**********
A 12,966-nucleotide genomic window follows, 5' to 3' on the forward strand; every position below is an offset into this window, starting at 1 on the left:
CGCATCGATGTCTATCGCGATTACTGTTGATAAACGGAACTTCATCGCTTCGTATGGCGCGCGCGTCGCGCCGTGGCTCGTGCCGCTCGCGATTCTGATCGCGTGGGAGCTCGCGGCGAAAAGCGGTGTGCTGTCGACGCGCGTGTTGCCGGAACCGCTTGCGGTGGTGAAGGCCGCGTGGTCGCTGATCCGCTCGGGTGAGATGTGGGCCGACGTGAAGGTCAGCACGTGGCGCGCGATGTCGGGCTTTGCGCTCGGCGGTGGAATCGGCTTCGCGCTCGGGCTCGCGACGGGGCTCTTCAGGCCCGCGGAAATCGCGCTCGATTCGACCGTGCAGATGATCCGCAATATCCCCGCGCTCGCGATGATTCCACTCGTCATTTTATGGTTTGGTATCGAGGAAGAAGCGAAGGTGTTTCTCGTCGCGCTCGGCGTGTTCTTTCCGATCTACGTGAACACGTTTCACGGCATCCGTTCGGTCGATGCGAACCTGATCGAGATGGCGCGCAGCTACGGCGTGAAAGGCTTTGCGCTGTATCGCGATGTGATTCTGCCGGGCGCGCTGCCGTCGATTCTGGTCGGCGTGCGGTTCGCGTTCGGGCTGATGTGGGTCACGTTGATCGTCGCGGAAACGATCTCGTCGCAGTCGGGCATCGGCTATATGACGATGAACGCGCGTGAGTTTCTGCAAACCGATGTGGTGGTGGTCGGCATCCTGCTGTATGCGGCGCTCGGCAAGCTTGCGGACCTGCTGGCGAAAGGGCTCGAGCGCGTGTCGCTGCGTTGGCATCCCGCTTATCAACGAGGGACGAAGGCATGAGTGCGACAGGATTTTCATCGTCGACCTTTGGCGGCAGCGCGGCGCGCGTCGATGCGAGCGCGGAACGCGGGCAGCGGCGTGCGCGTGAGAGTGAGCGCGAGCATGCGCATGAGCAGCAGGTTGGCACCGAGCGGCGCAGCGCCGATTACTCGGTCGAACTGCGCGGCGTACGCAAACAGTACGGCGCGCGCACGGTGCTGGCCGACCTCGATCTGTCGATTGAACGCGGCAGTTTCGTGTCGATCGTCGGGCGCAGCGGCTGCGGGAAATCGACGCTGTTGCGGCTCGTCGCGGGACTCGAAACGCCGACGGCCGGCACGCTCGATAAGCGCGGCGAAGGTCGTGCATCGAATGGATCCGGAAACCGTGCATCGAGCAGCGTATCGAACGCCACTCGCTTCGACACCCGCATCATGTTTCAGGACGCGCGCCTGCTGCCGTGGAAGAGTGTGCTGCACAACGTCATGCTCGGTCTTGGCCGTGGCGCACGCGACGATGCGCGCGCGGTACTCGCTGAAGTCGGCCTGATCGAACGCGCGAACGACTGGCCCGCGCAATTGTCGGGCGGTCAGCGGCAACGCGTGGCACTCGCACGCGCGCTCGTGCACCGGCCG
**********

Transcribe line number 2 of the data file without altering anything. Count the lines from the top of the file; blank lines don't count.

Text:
CGCATCGATGTCTATCGCGATTACTGTTGATAAACGGAACTTCATCGCTTCGTATGGCGCGCGCGTCGCGCCGTGGCTCGTGCCGCTCGCGATTCTGATCGCGTGGGAGCTCGCGGCGAAAAGCGGTGTGCTGTCGACGCGCGTGTTGCCGGAACCGCTTGCGGTGGTGAAGGCCGCGTGGTCGCTGATCCGCTCGGGTGAGATGTGGGCCGACGTGAAGGTCAGCACGTGGCGCGCGATGTCGGGCTTTGCGCTCGGCGGTGGAATCGGCTTCGCGCTCGGGCTCGCGACGGGGCTCTTCAGGCCCGCGGAAATCGCGCTCGATTCGACCGTGCAGATGATCCGCAATATCCCCGCGCTCGCGATGATTCCACTCGTCATTTTATGGTTTGGTATCGAGGAAGAAGCGAAGGTGTTTCTCGTCGCGCTCGGCGTGTTCTTTCCGATCTACGTGAACACGTTTCACGGCATCCGTTCGGTCGATGCGAACCTGATCGAGATGGCGCGCAGCTACGGCGTGAAAGGCTTTGCGCTGTATCGCGATGTGATTCTGCCGGGCGCGCTGCCGTCGATTCTGGTCGGCGTGCGGTTCGCGTTCGGGCTGATGTGGGTCACGTTGATCGTCGCGGAAACGATCTCGTCGCAGTCGGGCATCGGCTATATGACGATGAACGCGCGTGAGTTTCTGCAAACCGATGTGGTGGTGGTCGGCATCCTGCTGTATGCGGCGCTCGGCAAGCTTGCGGACCTGCTGGCGAAAGGGCTCGAGCGCGTGTCGCTGCGTTGGCATCCCGCTTATCAACGAGGGACGAAGGCATGAGTGCGACAGGATTTTCATCGTCGACCTTTGGCGGCAGCGCGGCGCGCGTCGATGCGAGCGCGGAACGCGGGCAGCGGCGTGCGCGTGAGAGTGAGCGCGAGCATGCGCATGAGCAGCAGGTTGGCACCGAGCGGCGCAGCGCCGATTACTCGGTCGAACTGCGCGGCGTACGCAAACAGTACGGCGCGCGCACGGTGCTGGCCGACCTCGATCTGTCGATTGAACGCGGCAGTTTCGTGTCGATCGTCGGGCGCAGCGGCTGCGGGAAATCGACGCTGTTGCGGCTCGTCGCGGGACTCGAAACGCCGACGGCCGGCACGCTCGATAAGCGCGGCGAAGGTCGTGCATCGAATGGATCCGGAAACCGTGCATCGAGCAGCGTATCGAACGCCACTCGCTTCGACACCCGCATCATGTTTCAGGACGCGCGCCTGCTGCCGTGGAAGAGTGTGCTGCACAACGTCATGCTCGGTCTTGGCCGTGGCGCACGCGACGATGCGCGCGCGGTACTCGCTGAAGTCGGCCTGATCGAACGCGCGAACGACTGGCCCGCGCAATTGTCGGGCGGTCAGCGGCAACGCGTGGCACTCGCACGCGCGCTCGTGCACCGGCCG